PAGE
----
Meditation, by contrast, is a technique-specific practice that is often (though not always) practiced while sitting. Various styles of meditation exist such as Transcendental Meditation, guided meditation, and mantra meditation.

Think of meditation as a practice that leads to increased mindfulness in life, just like the practice of Animal Flow leads to increased physical function.

Meditation practices can be generally categorized as either ‘focused attention’ or ‘open monitoring’. If you’ve ever sat in lotus pose and focused on your breath or a mantra, then you’ve practiced focused attention meditation. In it, any time you are aware that you are distracted from your focal point, you guide yourself back to your breath or mantra and continue.

Open monitoring meditation allows the mind to be broadly aware of sensations and thoughts without focusing on any of them. It’s the more traditional image of meditation that we get in our heads–and that strikes fear into the hearts of many.

The benefits of meditation and mindfulness

The great news is that you don’t have to sit cross-legged for hours with a completely blank mind to experience the benefits. Even a few minutes of focused attention can have positive effects on working memory, mood, attentional stability, and cognitive processing skills.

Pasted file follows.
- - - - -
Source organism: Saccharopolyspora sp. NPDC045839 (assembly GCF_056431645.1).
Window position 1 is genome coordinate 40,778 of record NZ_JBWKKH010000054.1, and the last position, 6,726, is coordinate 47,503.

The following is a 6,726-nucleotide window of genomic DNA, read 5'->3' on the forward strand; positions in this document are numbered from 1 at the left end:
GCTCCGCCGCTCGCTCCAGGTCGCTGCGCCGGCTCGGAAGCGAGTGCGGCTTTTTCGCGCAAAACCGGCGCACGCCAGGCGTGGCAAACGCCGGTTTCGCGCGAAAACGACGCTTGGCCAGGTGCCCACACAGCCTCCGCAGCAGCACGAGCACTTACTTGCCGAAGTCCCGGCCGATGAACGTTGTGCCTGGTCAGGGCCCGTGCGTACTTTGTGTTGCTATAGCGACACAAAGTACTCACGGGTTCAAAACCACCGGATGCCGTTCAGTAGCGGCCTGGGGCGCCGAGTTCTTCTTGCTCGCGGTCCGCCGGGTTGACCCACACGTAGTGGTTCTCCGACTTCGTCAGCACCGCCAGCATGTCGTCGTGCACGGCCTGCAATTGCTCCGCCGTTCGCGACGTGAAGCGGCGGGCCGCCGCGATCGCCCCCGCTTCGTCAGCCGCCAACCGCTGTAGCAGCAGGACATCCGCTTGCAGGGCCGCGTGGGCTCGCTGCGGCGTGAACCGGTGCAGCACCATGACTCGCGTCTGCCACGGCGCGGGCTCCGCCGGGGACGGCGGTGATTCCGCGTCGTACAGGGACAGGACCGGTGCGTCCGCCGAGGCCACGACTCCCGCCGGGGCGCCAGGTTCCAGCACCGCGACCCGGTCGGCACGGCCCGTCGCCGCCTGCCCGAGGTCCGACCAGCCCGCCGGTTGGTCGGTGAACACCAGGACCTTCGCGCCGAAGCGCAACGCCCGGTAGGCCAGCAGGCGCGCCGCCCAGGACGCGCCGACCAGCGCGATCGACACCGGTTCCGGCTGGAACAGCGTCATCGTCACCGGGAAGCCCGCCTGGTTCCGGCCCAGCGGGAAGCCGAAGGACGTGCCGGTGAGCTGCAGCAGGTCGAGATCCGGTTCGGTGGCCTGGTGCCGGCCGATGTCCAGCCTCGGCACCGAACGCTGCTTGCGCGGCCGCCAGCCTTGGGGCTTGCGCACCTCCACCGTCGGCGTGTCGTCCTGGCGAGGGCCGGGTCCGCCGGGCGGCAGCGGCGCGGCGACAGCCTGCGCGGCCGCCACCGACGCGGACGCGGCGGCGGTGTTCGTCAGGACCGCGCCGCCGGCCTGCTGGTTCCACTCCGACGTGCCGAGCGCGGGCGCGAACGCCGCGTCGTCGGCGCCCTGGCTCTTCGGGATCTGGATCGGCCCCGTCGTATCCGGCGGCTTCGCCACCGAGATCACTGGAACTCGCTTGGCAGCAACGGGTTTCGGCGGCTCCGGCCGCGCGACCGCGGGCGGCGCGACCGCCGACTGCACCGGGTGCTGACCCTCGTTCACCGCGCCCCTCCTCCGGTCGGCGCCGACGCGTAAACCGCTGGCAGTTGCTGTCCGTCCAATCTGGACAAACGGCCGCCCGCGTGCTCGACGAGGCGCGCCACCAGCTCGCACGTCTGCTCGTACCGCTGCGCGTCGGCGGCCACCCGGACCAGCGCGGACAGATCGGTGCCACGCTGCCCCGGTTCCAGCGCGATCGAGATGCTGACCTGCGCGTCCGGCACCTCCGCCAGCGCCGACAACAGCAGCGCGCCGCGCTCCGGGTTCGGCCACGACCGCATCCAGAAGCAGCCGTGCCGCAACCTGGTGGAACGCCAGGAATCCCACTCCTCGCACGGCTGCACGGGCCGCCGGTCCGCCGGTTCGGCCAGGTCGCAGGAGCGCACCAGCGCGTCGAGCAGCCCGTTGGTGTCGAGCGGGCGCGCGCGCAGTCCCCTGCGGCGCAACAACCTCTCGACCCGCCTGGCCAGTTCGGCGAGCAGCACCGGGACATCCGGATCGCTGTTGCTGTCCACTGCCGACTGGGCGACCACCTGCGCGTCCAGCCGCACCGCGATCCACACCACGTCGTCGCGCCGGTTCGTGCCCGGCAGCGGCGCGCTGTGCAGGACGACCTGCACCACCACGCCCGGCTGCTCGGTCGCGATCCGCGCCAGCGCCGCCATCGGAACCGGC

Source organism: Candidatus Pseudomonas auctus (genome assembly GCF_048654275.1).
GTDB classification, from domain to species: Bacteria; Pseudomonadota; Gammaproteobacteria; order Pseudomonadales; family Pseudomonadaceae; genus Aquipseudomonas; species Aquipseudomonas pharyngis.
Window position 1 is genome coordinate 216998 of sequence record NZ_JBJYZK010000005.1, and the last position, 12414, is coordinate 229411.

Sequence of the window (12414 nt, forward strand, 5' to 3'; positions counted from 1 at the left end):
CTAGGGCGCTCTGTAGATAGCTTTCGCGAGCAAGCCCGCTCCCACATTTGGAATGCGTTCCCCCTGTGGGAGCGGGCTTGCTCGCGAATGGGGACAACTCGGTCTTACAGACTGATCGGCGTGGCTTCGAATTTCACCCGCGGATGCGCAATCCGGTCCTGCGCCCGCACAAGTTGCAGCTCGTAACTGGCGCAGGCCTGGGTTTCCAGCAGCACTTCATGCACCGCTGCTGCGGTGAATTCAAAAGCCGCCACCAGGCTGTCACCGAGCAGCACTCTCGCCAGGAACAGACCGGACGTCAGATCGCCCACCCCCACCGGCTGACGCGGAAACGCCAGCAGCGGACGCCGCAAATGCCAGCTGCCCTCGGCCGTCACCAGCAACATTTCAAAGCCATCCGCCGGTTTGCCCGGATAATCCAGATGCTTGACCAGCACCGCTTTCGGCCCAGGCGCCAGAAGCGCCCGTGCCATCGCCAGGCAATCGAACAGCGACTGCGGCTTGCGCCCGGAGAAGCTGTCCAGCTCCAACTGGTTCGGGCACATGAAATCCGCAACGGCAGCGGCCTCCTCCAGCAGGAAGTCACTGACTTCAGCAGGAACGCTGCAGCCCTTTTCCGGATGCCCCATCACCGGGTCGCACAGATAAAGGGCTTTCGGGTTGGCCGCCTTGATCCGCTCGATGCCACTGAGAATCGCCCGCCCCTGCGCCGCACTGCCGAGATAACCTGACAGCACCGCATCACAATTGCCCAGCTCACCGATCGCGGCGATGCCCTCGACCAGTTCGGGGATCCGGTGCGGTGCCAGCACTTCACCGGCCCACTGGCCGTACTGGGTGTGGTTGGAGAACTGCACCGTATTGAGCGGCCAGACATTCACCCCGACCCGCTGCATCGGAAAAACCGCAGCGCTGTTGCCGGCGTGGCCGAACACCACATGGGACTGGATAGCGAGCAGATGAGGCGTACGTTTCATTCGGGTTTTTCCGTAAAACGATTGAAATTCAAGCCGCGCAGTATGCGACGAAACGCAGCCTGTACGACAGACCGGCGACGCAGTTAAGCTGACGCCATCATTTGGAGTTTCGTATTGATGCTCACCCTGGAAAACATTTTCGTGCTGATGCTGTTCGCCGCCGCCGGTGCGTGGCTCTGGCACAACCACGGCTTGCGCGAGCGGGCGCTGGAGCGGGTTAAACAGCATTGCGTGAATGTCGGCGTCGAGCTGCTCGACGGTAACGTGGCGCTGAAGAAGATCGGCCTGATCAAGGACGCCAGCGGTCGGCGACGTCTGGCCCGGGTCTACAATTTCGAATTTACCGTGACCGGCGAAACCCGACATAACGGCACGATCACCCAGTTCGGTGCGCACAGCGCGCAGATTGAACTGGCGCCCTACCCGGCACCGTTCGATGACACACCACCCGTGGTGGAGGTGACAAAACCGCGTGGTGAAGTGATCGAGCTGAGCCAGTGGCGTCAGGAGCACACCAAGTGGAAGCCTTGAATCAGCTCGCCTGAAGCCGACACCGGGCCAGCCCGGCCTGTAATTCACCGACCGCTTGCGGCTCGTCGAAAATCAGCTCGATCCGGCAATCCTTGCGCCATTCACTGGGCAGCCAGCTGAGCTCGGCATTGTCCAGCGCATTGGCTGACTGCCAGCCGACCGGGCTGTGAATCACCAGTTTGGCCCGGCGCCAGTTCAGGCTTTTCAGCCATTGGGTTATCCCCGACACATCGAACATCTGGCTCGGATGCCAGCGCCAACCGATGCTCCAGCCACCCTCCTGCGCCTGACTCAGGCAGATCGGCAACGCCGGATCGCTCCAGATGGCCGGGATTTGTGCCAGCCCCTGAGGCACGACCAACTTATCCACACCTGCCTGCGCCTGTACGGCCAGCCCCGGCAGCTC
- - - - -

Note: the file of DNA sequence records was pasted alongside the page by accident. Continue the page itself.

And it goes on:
Research suggests that meditation in higher doses has the power to change brains. It’s been reported that 30 minutes of meditation every day for eight weeks results in increased density of the brain’s gray matter in regions that relate to memory and stress. Even brief mindfulness exercises have been shown to reduce depression, anxiety and stress.

Getting started

If you’re ready to take the plunge into stillness, Dev has these recommendations:

1. Begin with breathing

“Breathing is a great place to start, particularly if you think “I could never sit still for that long,” or “I don’t know how to stop thinking.” That’s not what meditation is about.
Try sitting in a comfortable position and taking some deep breaths for just five minutes. All you need to do is be conscious of it and allow it to evolve from there.”

2. Try guided meditation

“One of my favorite early methods of meditation was guided meditation. I found it really helpful to have someone who is experienced guide me through the process. There are some great apps such as Headspace (which I tried in the beginning), Calm, and Insight Timer.”

3. Use visualization

“I used to practice visualization right after my morning meditation practice but now I prefer to do it before going to bed at night. I play some calm music in the background and spend 5 – 10 minutes just seeing myself achieving things that I want for myself. It’s not meditation but I feel they go hand-in-hand with each other.”

What does it mean to be a Flowist? Read Becoming a Flowist by AF creator, Mike Fitch, and find out why a life focused on becoming a Flowist is a life lived in the pursuit of betterment.